Man holding 'MAKE Am Er I Ca Th In K AGAIN' poster.Madison Shumway

Staff Writer

A rainbow of poster boards and periodic table t-shirts colored Pocatello sidewalks Saturday as nearly 500 people participated in the March for Science.

The march, which sought to raise awareness of scientists’ contributions to Pocatello and support publically funded and communicated science nationwide, was one of 610 satellite marches across the country.

“We need to emphasize the work that scientists do in Pocatello,” said Rosemary Smith, an ISU biology professor and one of the march’s organizers. “A lot of industries in Pocatello, and employers employ scientists … If you tried to do your daily work without a scientist, really, nothing would happen in Pocatello.”

The event involved not only the march itself, but a series of speakers and a Science Expo held after the march.

At 10 a.m. Saturday, marchers congregated at Frazier Hall, where they made last-minute signs, received buttons with the march’s motto, “Science Works,” and complimented each other’s homemade signs. Common slogans included “Make America Think Again” and “Science, Not Silence.”

Women holding a poster with 'Science Makes the World go Round', 'EARTH = LIFE' and 'FACTS ARE Stubborn Things' (attributed to John Adams, 1770).The marchers heard from three ISU faculty members: Erin Rasmussen of the psychology department, Russell Wahl of the philosophy department and Bill Woodhouse of the Family Medicine Residency.

Rasmussen, a prominent researcher, spoke of science’s far-reaching impact on all aspects of Americans’ lives, from health to communication to food.

“I am a scientist, but I’m also a mom and a wife,” she said. “I’m also a sister and a daughter and a friend, and every one of these roles validates my need to be concerned about science.”

Next, Wahl addressed what he perceived as growing skepticism of the scientific community and attacks on the legitimacy of scientific findings. Connecting his area of expertise, philosophy, with science, he encouraged an attitude of skeptical confidence in science and scientists’ work.

In his speech, Woodhouse, a doctor of family medicine, framed the March For Science as support for federally-funded scientific research.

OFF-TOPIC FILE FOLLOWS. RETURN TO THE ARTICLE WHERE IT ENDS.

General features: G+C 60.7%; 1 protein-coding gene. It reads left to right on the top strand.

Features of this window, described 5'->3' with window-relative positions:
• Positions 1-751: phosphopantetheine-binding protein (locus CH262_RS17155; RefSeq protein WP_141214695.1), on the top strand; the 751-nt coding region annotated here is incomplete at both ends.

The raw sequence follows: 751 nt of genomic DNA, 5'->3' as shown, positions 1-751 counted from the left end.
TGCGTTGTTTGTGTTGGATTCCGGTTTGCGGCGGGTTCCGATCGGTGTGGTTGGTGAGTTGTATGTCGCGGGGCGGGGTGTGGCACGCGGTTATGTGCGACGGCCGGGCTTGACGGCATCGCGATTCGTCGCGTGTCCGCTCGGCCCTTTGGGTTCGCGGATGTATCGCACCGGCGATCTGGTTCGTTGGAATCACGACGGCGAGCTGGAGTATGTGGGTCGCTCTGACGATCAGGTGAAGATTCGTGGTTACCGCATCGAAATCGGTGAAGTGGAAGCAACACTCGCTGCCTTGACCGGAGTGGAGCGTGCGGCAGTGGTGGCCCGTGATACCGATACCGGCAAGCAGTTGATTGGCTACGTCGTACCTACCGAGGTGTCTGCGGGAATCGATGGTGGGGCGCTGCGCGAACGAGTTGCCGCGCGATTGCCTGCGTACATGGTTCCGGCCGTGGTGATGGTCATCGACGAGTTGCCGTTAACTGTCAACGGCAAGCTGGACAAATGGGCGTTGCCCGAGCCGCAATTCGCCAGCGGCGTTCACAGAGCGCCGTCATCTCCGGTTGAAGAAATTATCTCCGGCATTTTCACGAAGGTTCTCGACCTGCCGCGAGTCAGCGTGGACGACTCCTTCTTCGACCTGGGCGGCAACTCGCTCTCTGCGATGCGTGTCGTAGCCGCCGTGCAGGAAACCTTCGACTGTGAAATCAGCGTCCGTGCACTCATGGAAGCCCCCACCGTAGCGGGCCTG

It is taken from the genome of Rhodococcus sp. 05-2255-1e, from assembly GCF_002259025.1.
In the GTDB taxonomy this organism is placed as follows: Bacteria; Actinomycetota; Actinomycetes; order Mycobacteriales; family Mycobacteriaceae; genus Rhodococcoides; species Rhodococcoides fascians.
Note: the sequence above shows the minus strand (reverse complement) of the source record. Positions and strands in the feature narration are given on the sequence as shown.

Citing the National Institutes of Health and the Agency for Healthcare Research and Quality as particular examples, he asserted a need for robust funding of unbiased and rigorous research.

Like Rasmussen, he underscored the universality of science in American lives, for example listing various ailments and related treatments developed by scientists.

“Our patients live longer, healthier, more productive lives,” Woodhouse said. “Science matters to all of us.”

After the addresses, the crowd took to the streets. Walking up 4th Street to Center, then down 5th Street, the group made its way to the Student Union Building where the Science Expo was held.People holding posters at Science March.

Groups from ON Semiconductor to the Bureau of Land Management to Zoo Idaho to the Citizen’s Climate Lobby, and various science departments at ISU, set up informational booths for visitors. Marchers could stop by the booths to pick up pamphlets or peek in the enclosures of skunks and snakes.

A science march organizer, ISU chemistry student Brett Brownfield, said he and other organizers hope to make the Expo an annual event. It and the march provided a chance for scientists to speak up, he said.

“It’s an opportunity for scientists to get involved outside of their field,” Brownfield said. “We want scientists to get more involved in policymaking, reaching out and saying ‘Here’s the science behind this,’ and being more outspoken about it.”

The event also allowed those who don’t conduct, but still respect science research to voice their own opinions on the matter. One marcher, Bailey Neuhaus, attended the Women’s March in January in Washington, D.C. Though the experience was impactful, she noted a need for the movement to extend to places like Pocatello.

“Satellite marches are just as important, if not more important, than the main march,” she said. “It’s comforting to know that there are people who care about these things, too.”

Send to Kindle